5) Restructure Loans: In most cases, Chapter 7 limits your choices to either giving up your car or home, or signing a reaffirmation agreement with the creditor, making your loan an exception to discharge. In Chapter 13, you have multiple options. First, unless it is your home’s mortgage, you can lower the interest rates and save yourself a ton of money. For example, if you are paying 18% interest on your car loan, a Chapter 13 may allow you to reduce that amount to a much more reasonable interest rate, such as 5%. Second, if the car was financed over 910 days before filing you may reduce the amount you repay to the value of the vehicle. In a Chapter 13 plan, if the car is worth $3000 and you owe $12,000 on the vehicle, you can reduce the principal repayment to $3000. By being able to modify the interest rates and principal balances, you could save thousands of dollars that you might pay through a Chapter 7. This option is very helpful to clients who gave their car, lawnmower, or other personal property as collateral for a loan.

6) Protect Property: A Chapter 7 will only allow you to retain exempt property from your trustee. North Carolina exemption laws that protect your real and personal property are somewhat generous, but that does not mean that they can protect all property. If there is no exemption for the property or the exemption does not cover the full value of the asset, the property can be sold by the Chapter 7 trustee. A Chapter 13 will prevent a trustee from liquidating your non-exempt property. For example, if you have $5000 worth of property that is not protected by the exemption laws, your plan will provide to pay that amount over the next three to five years to your creditors. Chapter 13 allows you to protect equity in your home, car, boat or any asset the exemption laws do not fully protect.

7) Lien Stripping: Chapter 7 allows you to avoid, or strip, a non-consensual lien that impairs your state law exemption. You can strip a lien off your home if (a) it is a non-consensual lien, i.e. judgment lien; and (2) it impairs your exemption, meaning that there is no equity above your exemption to secure the judgment. If there is equity above your exemption, the judgment lien will not be fully removed or removed at all. Chapter 13 allows you to strip both consensual and non-consensual liens. The above same rules apply in Chapter 13, but unlike Chapter 7, it allows you to file a plan that can allow the stripping of a consensual lien. For example, your home is with $100,000 and you owe a first mortgage in the amount of $110,000. You have a second mortgage on the property in the amount of $30,000. In a Chapter 13, you can propose a plan that strips the second mortgage in its entirety from your home. Once you complete the plan and the discharge is issued, the creditor will remove the second mortgage from you home.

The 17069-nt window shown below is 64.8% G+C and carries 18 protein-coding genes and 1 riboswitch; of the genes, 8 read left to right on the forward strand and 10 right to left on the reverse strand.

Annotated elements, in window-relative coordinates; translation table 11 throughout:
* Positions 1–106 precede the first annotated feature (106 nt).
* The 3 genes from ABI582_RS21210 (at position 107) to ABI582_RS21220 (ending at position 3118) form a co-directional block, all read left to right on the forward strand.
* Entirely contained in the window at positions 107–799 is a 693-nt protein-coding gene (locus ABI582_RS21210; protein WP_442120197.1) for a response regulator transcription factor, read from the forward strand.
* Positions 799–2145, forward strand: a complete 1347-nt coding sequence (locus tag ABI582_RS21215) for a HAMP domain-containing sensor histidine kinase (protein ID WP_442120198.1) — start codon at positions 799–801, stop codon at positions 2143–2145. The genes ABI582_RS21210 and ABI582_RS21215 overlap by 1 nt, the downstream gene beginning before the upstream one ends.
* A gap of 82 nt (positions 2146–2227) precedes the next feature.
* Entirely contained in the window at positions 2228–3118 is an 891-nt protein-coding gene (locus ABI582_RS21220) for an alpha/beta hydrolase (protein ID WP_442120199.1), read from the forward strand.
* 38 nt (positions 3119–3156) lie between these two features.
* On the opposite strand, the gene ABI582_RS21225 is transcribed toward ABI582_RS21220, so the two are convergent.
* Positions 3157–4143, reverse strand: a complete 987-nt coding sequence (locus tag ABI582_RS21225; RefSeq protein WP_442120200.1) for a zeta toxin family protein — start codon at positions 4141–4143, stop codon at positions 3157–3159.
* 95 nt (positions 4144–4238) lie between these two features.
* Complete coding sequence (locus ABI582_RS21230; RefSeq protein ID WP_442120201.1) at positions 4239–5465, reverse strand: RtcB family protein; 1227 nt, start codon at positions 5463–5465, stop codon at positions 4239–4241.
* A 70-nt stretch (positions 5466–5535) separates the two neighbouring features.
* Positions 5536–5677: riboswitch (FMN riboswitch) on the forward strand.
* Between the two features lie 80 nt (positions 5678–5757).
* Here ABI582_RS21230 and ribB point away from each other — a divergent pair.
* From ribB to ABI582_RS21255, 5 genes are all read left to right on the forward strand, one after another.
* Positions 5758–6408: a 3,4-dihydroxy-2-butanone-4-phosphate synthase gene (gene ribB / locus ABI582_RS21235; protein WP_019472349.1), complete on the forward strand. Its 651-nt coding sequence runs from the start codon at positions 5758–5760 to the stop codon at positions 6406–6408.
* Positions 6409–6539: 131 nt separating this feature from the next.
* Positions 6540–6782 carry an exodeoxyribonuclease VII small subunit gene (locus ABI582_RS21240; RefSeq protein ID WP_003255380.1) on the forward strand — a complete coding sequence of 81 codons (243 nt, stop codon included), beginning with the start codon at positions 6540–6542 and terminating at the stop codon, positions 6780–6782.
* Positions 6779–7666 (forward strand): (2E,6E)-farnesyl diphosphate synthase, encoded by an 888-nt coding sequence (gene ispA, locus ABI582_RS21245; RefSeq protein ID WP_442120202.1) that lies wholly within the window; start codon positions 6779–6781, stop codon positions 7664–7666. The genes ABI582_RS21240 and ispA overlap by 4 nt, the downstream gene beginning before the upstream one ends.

For some clients, a helping hand is what is needed. They just need a little help from the Court to repay what they can to their creditors. Chapter 13 is often a useful option to clients who need the assistance to save their home and car. They are simply looking for that helping hand to allow them to do so.

Contact Us Today
Dealing with financial complications can be overwhelming. C. Scott Kirk can help advise you during these stressful circumstances. If you have additional questions regarding bankruptcy, contact C. Scott Kirk, Attorney at Law, PLLC by calling (252) 689-6249 to schedule your personal consultation. You can learn more at csklawoffice.com.